B) Feature extraction

1) Acoustic signals

The following six steps must be performed to derive 13-coefficient MFCCs from acoustic signals: pre-emphasis, windowing, fast Fourier transform, Mel scale filter bank, nonlinear transformation, and discrete cosine transform. MFCCs frames were extracted from a window length of 16-millisecond and captured 8-millisecond overlap for time shift.

2) Medical record

To simplify the input parameters, we encode each item into digit numbers. For example, binary data (i.e. yes/no) is recorded as 1/0. In ordinal data such as tobacco and alcohol consumption, we encode it as 0/1/2 (never/past/active) or 0/1/2/3 (never/occasionally/weekly/daily), respectively. Coding and definition of all the 34 input variables are presented in Table 3.

C) Typical combination methods

1) Feature-based combination

Feature-based combination is an intuitive approach to learning from diverse information sources. The basic principle is to concatenate heterogeneous features directly to form a new higher dimensional feature, and then a classifier is trained to perform classification with concatenated features as input. If we consider medical records as an individual dynamic feature, the dimension of the combined feature is (L+d), including d acoustic features and L medical record features. Moreover, if features of acoustic signals contain N frames, then medical records will be duplicated N times and used in all frames. In accordance with the concept of feature-based combination, we establish a one-stage DNN (OSD) system. In OSD, acoustic features and medical records are represented by a sequence of MFCC+delta vectors and digit numbers, respectively. We then derive the concatenated feature by combining the MFCC+delta vectors and the numerical digit. Finally, a DNN is used in OSD to perform classification with concatenated features.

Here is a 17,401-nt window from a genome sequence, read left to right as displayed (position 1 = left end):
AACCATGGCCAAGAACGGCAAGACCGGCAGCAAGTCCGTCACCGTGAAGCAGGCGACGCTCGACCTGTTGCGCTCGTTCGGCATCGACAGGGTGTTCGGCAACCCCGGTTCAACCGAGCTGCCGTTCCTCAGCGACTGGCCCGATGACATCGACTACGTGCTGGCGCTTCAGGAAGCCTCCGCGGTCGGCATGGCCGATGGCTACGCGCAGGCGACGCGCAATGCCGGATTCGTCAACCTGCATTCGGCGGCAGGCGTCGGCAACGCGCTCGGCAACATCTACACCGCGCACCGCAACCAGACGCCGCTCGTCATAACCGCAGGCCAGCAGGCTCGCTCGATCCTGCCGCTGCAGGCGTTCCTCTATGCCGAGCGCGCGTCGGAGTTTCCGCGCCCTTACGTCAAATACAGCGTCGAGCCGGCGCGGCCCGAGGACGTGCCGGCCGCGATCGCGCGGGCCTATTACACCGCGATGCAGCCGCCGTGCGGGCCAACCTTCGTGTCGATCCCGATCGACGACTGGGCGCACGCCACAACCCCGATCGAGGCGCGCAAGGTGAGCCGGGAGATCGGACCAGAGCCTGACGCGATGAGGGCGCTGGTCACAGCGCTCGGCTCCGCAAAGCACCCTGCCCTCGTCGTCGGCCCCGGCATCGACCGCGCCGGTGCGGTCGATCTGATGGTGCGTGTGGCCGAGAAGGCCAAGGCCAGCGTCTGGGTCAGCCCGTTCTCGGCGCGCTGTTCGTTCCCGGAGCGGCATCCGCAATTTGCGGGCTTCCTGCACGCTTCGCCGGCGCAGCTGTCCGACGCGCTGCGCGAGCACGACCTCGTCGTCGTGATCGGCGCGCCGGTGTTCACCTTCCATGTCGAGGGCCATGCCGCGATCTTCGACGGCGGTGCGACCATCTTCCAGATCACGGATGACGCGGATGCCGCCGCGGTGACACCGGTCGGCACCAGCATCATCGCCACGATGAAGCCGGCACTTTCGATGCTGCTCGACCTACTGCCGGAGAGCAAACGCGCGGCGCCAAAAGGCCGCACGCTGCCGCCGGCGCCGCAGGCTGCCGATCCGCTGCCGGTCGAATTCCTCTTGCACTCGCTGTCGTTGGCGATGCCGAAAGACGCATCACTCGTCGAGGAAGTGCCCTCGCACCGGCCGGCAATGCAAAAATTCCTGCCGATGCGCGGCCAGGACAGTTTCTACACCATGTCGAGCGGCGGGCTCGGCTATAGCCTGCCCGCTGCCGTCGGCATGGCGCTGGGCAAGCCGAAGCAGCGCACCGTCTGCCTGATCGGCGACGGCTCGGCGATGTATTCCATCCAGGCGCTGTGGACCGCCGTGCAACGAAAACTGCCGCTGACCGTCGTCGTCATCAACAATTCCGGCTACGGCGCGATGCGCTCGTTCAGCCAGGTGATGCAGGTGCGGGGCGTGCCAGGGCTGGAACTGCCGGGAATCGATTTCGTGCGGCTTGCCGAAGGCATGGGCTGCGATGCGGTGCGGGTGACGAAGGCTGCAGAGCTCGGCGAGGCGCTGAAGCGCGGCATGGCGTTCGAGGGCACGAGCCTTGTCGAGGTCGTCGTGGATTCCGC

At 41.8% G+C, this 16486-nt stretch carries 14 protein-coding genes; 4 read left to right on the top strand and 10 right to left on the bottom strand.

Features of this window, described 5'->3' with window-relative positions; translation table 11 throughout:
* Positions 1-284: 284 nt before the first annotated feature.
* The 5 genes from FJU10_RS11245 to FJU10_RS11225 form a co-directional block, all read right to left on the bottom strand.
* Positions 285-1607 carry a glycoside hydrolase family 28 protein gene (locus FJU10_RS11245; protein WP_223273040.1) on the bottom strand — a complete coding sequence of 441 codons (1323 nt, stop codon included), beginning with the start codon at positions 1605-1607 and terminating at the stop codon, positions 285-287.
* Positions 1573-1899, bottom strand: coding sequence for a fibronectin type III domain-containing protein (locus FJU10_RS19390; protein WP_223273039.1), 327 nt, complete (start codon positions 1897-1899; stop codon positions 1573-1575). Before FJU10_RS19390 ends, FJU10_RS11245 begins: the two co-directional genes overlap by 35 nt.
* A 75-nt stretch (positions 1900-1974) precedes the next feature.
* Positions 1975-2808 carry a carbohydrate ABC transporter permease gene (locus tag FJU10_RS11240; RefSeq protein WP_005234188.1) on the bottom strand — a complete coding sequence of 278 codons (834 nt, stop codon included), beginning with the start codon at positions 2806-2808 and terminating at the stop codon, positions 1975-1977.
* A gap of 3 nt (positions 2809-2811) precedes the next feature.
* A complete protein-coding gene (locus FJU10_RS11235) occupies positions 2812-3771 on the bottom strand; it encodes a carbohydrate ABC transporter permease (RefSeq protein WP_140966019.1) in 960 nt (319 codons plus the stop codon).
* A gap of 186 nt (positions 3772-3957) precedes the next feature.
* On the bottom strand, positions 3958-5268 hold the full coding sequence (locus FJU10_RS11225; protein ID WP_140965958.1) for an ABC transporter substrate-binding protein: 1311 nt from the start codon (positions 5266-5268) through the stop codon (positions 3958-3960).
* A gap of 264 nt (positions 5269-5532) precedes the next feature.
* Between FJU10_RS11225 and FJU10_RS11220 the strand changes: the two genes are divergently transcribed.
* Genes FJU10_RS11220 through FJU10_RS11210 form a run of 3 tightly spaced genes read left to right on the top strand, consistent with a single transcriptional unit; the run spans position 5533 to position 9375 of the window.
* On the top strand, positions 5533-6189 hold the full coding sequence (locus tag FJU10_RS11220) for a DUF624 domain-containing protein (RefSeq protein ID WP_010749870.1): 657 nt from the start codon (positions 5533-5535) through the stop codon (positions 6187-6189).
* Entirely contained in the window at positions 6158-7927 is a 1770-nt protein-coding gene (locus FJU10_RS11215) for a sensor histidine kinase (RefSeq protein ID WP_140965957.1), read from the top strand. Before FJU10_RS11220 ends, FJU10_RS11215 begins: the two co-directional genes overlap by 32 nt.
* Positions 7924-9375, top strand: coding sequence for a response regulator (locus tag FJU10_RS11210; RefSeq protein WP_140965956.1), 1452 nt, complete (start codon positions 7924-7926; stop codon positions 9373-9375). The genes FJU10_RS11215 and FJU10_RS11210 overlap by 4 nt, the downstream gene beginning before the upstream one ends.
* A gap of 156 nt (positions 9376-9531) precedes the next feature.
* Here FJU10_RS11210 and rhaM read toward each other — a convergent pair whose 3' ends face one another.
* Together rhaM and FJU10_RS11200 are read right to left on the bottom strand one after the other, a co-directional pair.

2) Model-based Combination